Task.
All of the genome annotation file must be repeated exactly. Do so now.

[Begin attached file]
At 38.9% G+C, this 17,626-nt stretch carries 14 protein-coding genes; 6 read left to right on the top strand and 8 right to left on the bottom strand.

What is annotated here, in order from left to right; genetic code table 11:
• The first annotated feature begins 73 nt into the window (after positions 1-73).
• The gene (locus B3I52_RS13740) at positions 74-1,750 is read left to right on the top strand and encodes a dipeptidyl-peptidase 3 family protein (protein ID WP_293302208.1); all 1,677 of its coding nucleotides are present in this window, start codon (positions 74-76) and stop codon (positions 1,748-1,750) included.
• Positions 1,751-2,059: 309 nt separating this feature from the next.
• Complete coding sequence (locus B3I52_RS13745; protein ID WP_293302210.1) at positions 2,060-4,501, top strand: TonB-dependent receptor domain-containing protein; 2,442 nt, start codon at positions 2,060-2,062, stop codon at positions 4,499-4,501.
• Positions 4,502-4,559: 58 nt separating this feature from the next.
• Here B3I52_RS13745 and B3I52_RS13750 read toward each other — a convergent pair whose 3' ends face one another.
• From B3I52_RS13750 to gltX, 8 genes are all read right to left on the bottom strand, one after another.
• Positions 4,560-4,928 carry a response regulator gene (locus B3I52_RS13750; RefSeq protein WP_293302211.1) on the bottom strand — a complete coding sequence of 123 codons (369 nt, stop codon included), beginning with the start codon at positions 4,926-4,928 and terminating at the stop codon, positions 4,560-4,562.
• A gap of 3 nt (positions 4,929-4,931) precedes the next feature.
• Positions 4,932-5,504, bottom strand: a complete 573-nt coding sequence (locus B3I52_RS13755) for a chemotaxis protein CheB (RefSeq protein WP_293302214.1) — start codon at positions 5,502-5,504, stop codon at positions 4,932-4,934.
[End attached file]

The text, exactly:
At 38.9% G+C, this 17,626-nt stretch carries 14 protein-coding genes; 6 read left to right on the top strand and 8 right to left on the bottom strand.

What is annotated here, in order from left to right; genetic code table 11:
• The first annotated feature begins 73 nt into the window (after positions 1-73).
• The gene (locus B3I52_RS13740) at positions 74-1,750 is read left to right on the top strand and encodes a dipeptidyl-peptidase 3 family protein (protein ID WP_293302208.1); all 1,677 of its coding nucleotides are present in this window, start codon (positions 74-76) and stop codon (positions 1,748-1,750) included.
• Positions 1,751-2,059: 309 nt separating this feature from the next.
• Complete coding sequence (locus B3I52_RS13745; protein ID WP_293302210.1) at positions 2,060-4,501, top strand: TonB-dependent receptor domain-containing protein; 2,442 nt, start codon at positions 2,060-2,062, stop codon at positions 4,499-4,501.
• Positions 4,502-4,559: 58 nt separating this feature from the next.
• Here B3I52_RS13745 and B3I52_RS13750 read toward each other — a convergent pair whose 3' ends face one another.
• From B3I52_RS13750 to gltX, 8 genes are all read right to left on the bottom strand, one after another.
• Positions 4,560-4,928 carry a response regulator gene (locus B3I52_RS13750; RefSeq protein WP_293302211.1) on the bottom strand — a complete coding sequence of 123 codons (369 nt, stop codon included), beginning with the start codon at positions 4,926-4,928 and terminating at the stop codon, positions 4,560-4,562.
• A gap of 3 nt (positions 4,929-4,931) precedes the next feature.
• Positions 4,932-5,504, bottom strand: a complete 573-nt coding sequence (locus B3I52_RS13755) for a chemotaxis protein CheB (RefSeq protein WP_293302214.1) — start codon at positions 5,502-5,504, stop codon at positions 4,932-4,934.